Community full menu:
Climate change and the natural environment:
Developing a green network
How the green network will be achieved
Environment Unit - August 2007
Connecting people and local communities with places of work, recreation, and other service centres, along
linear traffic free routes. This will use a mix of shared use paths such as greenway's and upgraded
bridleways which are suitable for walking, cycling, disabled access and horse riding. The plan is to
This network will also provide an additional area for people to walk, cycle, and enjoying nature in a peaceful
- A network of strategic routes linking major urban centres and to other districts.
- A network of secondary and local routes will link urban areas, schools and other service centres to the strategic network along public rights of way and other paths.
For more information on green networks in Kirklees, read the developing greenways in Kirklees case study (PDF 218kb)
Create more green corridors and sites which are managed to provide food, shelter and migration routes for
wildlife. This will allow plants and animals to flourish, adapt to climate change and move between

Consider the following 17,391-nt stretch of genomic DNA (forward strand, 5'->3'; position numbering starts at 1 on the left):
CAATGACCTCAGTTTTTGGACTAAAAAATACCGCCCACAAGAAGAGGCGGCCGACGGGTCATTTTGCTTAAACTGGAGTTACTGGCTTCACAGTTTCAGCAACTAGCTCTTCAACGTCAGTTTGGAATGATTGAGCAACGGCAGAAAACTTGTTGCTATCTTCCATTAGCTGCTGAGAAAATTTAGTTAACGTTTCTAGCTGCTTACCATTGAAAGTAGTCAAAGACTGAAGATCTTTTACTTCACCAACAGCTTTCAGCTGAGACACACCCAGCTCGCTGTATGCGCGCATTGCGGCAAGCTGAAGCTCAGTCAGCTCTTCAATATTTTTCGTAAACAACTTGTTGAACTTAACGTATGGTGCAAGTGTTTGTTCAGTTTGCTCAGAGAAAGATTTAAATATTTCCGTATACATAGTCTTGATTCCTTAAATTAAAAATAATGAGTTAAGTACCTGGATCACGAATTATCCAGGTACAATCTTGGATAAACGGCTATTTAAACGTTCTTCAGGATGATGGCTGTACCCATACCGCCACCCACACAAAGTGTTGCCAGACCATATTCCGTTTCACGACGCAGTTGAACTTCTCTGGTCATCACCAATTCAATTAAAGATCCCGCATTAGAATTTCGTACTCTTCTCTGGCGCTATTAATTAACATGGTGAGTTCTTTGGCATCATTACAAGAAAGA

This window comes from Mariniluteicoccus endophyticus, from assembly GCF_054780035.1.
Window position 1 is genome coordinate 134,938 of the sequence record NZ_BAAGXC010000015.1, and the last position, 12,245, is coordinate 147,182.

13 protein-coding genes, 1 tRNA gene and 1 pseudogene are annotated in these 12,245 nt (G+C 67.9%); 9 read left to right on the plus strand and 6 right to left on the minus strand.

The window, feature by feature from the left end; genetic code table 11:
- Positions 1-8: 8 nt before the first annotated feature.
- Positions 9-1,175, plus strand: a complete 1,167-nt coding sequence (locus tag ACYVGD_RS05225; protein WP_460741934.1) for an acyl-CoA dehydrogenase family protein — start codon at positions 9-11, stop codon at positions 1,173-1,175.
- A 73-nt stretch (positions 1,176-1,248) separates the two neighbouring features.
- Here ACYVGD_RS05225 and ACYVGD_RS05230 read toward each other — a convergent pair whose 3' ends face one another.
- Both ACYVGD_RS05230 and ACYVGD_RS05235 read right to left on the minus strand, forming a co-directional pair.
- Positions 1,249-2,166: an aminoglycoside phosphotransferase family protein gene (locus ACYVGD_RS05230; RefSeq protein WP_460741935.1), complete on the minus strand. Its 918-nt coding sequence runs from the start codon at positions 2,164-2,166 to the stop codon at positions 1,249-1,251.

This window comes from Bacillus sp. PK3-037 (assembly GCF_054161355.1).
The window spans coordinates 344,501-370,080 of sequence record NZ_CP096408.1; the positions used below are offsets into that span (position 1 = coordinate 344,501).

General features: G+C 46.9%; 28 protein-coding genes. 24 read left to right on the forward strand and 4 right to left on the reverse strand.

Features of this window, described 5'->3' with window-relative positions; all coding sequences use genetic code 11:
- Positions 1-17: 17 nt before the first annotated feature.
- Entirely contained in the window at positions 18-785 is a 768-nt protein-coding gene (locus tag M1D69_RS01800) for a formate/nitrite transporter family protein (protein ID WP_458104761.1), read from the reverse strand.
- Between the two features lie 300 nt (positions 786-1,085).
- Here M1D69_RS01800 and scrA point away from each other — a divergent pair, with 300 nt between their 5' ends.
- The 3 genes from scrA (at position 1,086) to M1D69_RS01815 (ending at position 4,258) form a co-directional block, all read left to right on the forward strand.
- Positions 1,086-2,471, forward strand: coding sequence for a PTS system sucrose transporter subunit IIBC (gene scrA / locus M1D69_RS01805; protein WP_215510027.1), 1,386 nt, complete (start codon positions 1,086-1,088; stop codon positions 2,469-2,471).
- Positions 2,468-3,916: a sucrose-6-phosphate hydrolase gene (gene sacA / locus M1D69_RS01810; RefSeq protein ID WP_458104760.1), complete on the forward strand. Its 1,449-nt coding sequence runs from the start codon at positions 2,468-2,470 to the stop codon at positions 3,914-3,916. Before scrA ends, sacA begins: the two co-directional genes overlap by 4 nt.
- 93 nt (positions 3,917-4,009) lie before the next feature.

habitats and into urban areas. For more information on biodiversity in Kirklees visit our
or read the biodiversity case study (PDF 195kb)
Opportunities to create or provide for outdoor recreation e.g. fishing, orienteering, will be identified and
developed as part of the green network across the district. Better access to the outdoor environment, such
as woodland and along river corridors, will allow new recreation opportunities to be developed.
For more information read the Local action - Batley & Birstall Civic Society case study (PDF 170kb)
Re-create, where possible, natural water storage and flood alleviation measures such as ponds and
wetlands, increasing water storage capacity helping to prevent flooding and pollution during extreme